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University of Cambridge
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University of Cambridge

Type of Program and Degrees Offered

Ethnomusicology has become an important part of the degrees on offer at the Faculty of Music, and with the recent appointment of Dr Peter McMurray as a permanent lecturer, the discipline is set to grow in the coming years. At an undergraduate level, ethnomusicology is introduced to students in Year 1 as a core subject and there are optional modules throughout Years 2 and 3. For example, this coming academic year students will be able to take the Year 2 module ‘Introduction to Ethnomusicology’ and the Year 3 module ‘Music, Nationalism and Politics in Spain’.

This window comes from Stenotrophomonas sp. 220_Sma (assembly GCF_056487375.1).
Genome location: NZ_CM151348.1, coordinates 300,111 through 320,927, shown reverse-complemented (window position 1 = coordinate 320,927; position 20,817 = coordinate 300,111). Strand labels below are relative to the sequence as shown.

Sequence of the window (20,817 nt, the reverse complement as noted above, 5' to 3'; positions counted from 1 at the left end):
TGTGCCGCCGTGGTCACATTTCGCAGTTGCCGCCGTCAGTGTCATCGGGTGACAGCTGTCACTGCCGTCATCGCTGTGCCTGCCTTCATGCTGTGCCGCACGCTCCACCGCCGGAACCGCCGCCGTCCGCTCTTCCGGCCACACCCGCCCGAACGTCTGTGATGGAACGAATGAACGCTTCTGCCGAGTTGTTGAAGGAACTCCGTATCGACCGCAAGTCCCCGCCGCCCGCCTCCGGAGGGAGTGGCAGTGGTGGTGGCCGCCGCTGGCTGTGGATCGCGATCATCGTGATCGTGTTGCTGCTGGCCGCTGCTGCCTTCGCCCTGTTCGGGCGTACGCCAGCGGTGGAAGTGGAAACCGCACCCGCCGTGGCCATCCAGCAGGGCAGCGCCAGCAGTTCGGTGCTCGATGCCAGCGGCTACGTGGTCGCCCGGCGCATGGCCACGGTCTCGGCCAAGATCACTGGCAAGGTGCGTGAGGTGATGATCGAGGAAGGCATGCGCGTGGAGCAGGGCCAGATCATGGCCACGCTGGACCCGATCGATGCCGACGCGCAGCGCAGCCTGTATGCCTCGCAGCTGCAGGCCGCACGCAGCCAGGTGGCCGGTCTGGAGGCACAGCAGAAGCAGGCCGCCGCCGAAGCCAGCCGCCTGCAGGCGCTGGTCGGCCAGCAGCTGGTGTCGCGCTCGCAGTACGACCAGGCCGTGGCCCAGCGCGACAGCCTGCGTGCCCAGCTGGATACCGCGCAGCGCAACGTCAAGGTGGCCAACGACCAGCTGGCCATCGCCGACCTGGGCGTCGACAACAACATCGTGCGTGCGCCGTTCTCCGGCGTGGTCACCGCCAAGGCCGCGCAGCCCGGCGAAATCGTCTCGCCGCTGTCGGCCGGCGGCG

At graduate level, the Faculty has recently restructured its Masters program, offering a 9-month MPhil in Music Studies from October 2018. Alongside cross-disciplinary modules such as ‘Musicology and its Debates’, students are able to specialize in ethnomusicology for their dissertation. There are also optional modules in the discipline that vary each year depending on staff research interests. The Faculty also attracts exceptional PhD candidates that pursue research in ethnomusicology and its intersection with other sub-disciplines such as popular music studies and historical musicology. Current PhD students are working on a range of topics including: popular music, class and national identity in Manila; musical folklore and nostalgia during the Franco regime; and the intersection between music and Assyrian nationalism.